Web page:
Here are some of the sites where I already done some dives:
Out of the 400 kids currently under our training program, 23 kids under 15 were chosen to create 2 teams: 1 male and 1 female.
It was afternoon of February 20th when we met-up with the kids to start our journey. A lot of them were excited, they have never travelled out of their city.
Typhoon Haiyan was the worst typhoon in history and Tacloban City was left to rubbles. Communities lost everything and for people from marginalised communities it seemed like hope was lost.
Months passed since the tragedy happened but up until now people are still rebuilding. While most NGOs and government units are busy rebuilding physical structures, Fundlife International is busy rebuilding lost dreams. Half of Tacloban’s population are youth and to deal with such a traumatic incident, with the Football for Life Project we try to introduce play therapy for psychosocial support as well as to challenge them to work for their dreams.
It was around January when we knew about Thirsty Cup, it is an annual football competition in Cebu City and we knew it was the right motivation for the children to show what they were made of. Out of the 400 kids currently under our training program, 23 kids under 15 were chosen to create 2 teams: 1 male and 1 female.
It was afternoon of February 20th when we met-up with the kids to start our journey. A lot of them were excited, they have never travelled out of their city. Cebu City was one of the big cities in the Philippines and for them it was a dream to go on a ferry boat. It was a 7 hour trip and the boat left by 10p.m. but instead of sleeping early, the kids were so pumped up that they did not sleep until 11a.m. While hanging out with them, I started hearing their stories. For some it was already a big opportunity to compete in another city. Hearing their story of their first travel also took me back to my childhood. I also grew up from a simple family who was always trying to make ends meet. I remember the happiness I felt being on the boat and it was the same thing I saw with the kids. I chatted with them until all of them fell asleep.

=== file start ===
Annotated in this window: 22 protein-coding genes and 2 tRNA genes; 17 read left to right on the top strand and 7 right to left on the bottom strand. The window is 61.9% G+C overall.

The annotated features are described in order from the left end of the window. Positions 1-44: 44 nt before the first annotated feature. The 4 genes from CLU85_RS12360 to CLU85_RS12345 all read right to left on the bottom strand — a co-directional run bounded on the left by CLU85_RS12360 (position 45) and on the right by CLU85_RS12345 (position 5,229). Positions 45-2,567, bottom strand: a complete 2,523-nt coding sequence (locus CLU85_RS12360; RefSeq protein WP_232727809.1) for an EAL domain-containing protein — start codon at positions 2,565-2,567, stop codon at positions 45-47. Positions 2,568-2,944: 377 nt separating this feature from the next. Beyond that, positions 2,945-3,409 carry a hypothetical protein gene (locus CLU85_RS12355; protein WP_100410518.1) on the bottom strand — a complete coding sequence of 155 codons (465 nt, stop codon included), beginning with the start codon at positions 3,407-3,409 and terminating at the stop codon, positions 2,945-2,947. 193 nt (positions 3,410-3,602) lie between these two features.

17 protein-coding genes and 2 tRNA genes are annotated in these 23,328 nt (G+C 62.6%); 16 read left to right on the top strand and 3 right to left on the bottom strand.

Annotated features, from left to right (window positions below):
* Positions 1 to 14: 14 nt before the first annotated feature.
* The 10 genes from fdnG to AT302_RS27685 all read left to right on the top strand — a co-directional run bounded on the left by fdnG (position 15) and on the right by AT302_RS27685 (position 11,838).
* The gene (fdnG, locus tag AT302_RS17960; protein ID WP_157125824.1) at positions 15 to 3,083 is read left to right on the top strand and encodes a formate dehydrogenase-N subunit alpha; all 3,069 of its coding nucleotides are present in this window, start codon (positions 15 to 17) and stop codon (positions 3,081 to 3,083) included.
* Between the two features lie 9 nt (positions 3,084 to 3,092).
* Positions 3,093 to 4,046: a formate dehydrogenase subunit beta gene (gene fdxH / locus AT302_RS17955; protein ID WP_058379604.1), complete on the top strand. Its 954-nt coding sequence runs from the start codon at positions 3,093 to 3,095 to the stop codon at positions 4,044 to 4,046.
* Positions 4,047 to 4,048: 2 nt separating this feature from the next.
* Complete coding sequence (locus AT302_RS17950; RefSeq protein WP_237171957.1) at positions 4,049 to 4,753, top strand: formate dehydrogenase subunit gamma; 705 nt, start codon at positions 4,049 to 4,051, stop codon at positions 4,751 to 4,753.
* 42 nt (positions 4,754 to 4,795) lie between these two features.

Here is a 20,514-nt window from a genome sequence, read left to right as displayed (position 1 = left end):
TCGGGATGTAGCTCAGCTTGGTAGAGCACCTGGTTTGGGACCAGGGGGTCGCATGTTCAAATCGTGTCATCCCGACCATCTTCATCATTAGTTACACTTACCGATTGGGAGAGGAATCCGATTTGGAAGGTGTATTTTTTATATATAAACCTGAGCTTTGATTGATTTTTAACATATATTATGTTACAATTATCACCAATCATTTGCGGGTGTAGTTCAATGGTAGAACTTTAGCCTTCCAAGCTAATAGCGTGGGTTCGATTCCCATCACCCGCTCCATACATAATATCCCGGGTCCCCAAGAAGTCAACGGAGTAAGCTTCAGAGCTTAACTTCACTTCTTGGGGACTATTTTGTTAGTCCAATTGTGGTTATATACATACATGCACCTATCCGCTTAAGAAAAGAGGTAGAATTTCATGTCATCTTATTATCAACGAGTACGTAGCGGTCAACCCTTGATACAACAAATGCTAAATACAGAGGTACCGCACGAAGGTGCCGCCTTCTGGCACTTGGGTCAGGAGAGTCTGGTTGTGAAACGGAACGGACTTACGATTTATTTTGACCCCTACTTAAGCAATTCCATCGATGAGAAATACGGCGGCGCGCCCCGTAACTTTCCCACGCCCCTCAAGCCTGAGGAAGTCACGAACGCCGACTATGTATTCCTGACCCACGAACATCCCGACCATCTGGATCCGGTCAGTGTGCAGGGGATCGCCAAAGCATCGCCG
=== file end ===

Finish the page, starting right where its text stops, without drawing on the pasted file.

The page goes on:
4a.m and I woke up to the sound of the stewardess announcing the arrival of the boat in the port of Cebu and I looked at the foot of my bed and there were several girls trying to take a peek on what Cebu looked like. They kept on asking when we would go to the hostel where they would sleep. The moment they got off the boat they started seeing how bigger the city was and two of the boys even decided to sit in front of the jeepney.
As we arrived in the lobby, they gathered around the vending machine. They have never seen such contraption and they asked me to show to them how it works. When we got their room assignment all the kids rushed into the elevator, leaving some of them behind. I told ones left that we should just take the stairs but one little girl looked up to me and said, “Coach it’s my first time taking an elevator.” I just couldn’t deny her of it and so we waited.
After hours of preparing they headed onto the stadium where they met the other teams. Most of them were double their size and yet they did not let it scare them. The boys just lent their shin guards to the girls while both our goal keepers did not have any gloves and still they managed to give a great performance. They never backed down eventhough they went up against more trained players.